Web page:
Congress Must Pass a Clean Budget With No Poison Pill Riders
More Than 265 Organizations Are Calling for Clean Spending Bills With No Poison Pills
Every year, Congress must pass a series of budget and spending bills to fund the services and safeguards that protect our families and communities. In recent years, lawmakers have threatened to attach hundreds of harmful policy riders to this legislation that would weaken, repeal or block essential public protections. Most of these measures are special favors for big corporations and ideological extremists that have nothing to do with funding our government and could not become law on their own merits. More than 265 organizations have joined together to form the Clean Budget Coalition in opposition to these poison pills. We’re calling on federal lawmakers to pass a clean budget with no harmful riders. FY 2018 funding expires on Dec. 21, 2018. Follow us @regsrock.
Congressional aides on both sides of the aisle say they don’t see how the appropriations impasse ends without a partial government shutdown just in time for Christmas Eve. President Donald Trump signed a continuing resolution into law Friday that would change the expiration date of the stopgap measure enacted before the midterm elections to Dec. 21. But he wasted little time in taking aim at Democratic leaders for “playing political games” on border security funding, even as he prepares to sit down with House Minority Leader Nancy Pelosi of California and Senate Minority Leader Charles E. Schumer of New York in the Oval Office Tuesday. While many lawmakers are publicly expressing confidence a shutdown will be avoided, aides speaking on condition of anonymity said there is a widespread fear that the talks will collapse and lead to a shutdown. At the same time, there appears to be little appetite for a shutdown among Democrats and Republicans in Congress, especially days before Christmas and weeks before Democrats take control of the House. Republicans have taken the blame for shutdowns in 1995-1996, and again in 2013.
The long awaited end of year budget battle has arrived, and as usual it is coming down to the wire. You may have heard that the fight is over funding for the border wall called for by President Trump. But there is another key set of sticking points standing in the way of a bipartisan deal. They are known as poison pill riders, which are harmful and controversial measures that have nothing to do with funding our government. Some lawmakers try to sneak poison pill riders into budget and appropriations bills, thus undemocratically bypassing the normal legislative process.
The U.S. Congress on Thursday approved a two-week stopgap spending bill to avert a government shutdown, setting up a potential showdown over President Donald Trump’s proposed border wall later this month. Without action by Congress, funding for several federal agencies, including the Department of Agriculture, State Department and Department of Homeland Security, had been set to expire this week. The stopgap bill extends funding through Dec. 21.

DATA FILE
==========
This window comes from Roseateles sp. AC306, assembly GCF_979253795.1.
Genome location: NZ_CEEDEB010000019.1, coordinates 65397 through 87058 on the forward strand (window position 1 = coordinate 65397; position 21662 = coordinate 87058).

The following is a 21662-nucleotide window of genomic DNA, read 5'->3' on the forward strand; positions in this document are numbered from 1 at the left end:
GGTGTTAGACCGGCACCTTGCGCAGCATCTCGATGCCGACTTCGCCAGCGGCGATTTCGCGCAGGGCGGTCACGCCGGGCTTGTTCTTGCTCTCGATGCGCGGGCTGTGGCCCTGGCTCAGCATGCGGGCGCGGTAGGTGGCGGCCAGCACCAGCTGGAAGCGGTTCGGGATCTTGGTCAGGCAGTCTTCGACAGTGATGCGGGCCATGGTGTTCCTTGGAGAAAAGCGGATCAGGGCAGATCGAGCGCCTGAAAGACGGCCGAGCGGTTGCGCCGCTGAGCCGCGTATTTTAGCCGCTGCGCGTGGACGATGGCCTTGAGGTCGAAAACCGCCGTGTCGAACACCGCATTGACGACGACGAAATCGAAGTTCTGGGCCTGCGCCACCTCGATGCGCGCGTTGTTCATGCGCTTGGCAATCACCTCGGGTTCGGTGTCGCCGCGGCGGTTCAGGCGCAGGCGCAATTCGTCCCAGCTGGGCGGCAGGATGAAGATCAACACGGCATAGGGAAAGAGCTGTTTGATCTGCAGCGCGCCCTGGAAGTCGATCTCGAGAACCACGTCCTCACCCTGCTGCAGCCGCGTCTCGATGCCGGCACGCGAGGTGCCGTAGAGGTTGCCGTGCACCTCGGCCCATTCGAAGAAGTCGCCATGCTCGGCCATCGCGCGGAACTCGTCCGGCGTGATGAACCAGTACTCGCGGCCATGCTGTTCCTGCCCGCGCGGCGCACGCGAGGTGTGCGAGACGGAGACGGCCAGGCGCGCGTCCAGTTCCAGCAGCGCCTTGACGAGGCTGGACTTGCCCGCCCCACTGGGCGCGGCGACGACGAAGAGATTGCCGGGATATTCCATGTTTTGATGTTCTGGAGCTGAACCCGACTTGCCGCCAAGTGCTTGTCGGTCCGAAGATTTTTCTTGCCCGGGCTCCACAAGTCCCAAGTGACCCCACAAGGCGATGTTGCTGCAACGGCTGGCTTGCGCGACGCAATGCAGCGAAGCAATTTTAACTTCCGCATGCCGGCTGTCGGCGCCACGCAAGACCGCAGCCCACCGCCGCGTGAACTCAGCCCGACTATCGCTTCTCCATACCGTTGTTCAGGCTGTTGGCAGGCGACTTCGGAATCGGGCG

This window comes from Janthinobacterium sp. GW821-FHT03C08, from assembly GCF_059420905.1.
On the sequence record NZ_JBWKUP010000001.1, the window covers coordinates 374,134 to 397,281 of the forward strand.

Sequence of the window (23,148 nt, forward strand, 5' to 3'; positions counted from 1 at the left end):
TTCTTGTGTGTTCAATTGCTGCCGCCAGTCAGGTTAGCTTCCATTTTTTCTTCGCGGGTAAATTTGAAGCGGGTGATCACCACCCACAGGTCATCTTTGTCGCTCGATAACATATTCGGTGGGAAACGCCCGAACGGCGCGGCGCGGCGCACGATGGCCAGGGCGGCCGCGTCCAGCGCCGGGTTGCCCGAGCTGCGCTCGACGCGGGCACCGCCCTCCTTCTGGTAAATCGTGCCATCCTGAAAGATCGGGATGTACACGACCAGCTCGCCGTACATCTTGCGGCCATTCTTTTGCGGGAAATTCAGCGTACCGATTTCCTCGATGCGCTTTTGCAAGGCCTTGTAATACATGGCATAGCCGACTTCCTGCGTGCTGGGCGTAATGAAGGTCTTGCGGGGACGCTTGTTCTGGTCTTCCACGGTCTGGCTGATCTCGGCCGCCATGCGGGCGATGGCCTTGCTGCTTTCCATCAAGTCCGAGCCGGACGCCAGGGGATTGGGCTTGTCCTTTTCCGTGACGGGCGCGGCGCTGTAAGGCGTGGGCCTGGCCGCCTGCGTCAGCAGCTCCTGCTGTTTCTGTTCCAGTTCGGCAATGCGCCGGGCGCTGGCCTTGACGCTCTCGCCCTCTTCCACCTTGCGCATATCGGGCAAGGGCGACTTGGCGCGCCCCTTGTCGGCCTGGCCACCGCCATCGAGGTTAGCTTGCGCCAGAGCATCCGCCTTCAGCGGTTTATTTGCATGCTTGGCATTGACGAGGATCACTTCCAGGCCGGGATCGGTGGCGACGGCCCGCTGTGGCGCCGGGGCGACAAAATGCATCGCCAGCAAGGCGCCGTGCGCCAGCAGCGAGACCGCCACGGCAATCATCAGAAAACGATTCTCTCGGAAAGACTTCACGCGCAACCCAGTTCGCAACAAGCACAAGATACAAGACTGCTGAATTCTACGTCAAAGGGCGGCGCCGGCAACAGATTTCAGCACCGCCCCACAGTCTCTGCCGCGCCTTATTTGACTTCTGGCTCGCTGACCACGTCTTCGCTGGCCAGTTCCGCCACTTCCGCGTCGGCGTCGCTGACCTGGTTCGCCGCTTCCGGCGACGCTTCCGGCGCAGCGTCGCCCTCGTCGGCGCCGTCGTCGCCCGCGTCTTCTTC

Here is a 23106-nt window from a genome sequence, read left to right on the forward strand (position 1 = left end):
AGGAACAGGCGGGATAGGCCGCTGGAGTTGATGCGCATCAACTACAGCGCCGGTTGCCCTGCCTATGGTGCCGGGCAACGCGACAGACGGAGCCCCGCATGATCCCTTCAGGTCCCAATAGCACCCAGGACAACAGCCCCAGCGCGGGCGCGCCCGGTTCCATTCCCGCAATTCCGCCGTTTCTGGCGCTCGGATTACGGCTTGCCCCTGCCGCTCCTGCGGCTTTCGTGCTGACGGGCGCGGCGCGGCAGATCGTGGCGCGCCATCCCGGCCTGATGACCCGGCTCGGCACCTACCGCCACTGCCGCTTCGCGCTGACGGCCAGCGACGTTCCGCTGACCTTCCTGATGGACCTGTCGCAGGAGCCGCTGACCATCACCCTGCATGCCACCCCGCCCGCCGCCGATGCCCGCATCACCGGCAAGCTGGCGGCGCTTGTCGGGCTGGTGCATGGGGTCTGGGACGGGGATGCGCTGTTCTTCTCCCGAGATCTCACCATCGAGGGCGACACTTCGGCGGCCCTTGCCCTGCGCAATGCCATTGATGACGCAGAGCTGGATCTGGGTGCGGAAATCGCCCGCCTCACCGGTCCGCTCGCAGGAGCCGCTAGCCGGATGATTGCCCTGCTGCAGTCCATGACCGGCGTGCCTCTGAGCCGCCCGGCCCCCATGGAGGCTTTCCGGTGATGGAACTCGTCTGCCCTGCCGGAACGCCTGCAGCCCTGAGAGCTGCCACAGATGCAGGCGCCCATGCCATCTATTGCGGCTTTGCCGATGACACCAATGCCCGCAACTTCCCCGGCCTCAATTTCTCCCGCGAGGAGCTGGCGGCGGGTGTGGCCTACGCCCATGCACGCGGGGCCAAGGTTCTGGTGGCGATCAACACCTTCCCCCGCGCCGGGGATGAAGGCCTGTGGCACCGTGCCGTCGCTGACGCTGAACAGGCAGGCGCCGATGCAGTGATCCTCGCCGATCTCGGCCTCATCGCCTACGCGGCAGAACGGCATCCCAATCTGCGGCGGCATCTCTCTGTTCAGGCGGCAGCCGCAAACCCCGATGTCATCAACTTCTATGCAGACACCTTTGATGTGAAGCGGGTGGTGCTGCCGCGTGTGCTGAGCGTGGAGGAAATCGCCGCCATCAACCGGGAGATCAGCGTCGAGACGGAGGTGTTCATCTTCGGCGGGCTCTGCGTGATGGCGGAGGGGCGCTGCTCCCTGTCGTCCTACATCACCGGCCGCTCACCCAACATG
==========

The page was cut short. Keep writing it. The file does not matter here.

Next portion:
Congressional leaders and White House officials agreed Monday to extend a government funding deadline by two weeks, until Dec. 21, setting up the possibility of a shutdown showdown just ahead of Christmas. The decision, confirmed by aides involved in the talks, was made because of the observances surrounding the death of former president George H.W. Bush. The former president will lie in state in the Capitol Rotunda ahead of a service at Washington National Cathedral on Wednesday. The House has canceled all votes for this week. The current deadline is midnight on Friday, Dec. 7. The House and Senate are expected to approve the new deadline at some point this week. That could be done in the House by unanimous consent, without lawmakers present to vote.
Congress is expected to temporarily put off a funding fight this week that could have forced agencies, including EPA and the Interior Department, to shutter as the nation mourns the late President George H.W. Bush. Congressional leaders are hoping to put off a partial government shutdown ahead of Friday's deadline by passing a one- to two-week continuing resolution. With almost a quarter of the House not coming back in January, lawmakers are eager to wrap up work as soon as possible. Neither party wants to push the fight into next year. Lawmakers are eyeing an omnibus that would contain all seven of the unfinished fiscal 2019 spending measures, including Interior-EPA, Commerce-Justice-Science, Homeland Security, Transportation-HUD and State-Foreign Operations. Several spending bills, including for Energy-Water, were signed into law before Election Day. But those negotiations have been hobbled by the White House's insistence that the bill contain $5 billion in funding for border wall security sought by Trump. Appropriators have said the other spending bills are ready to move, devoid of most controversial riders, once the border funding fight is resolved.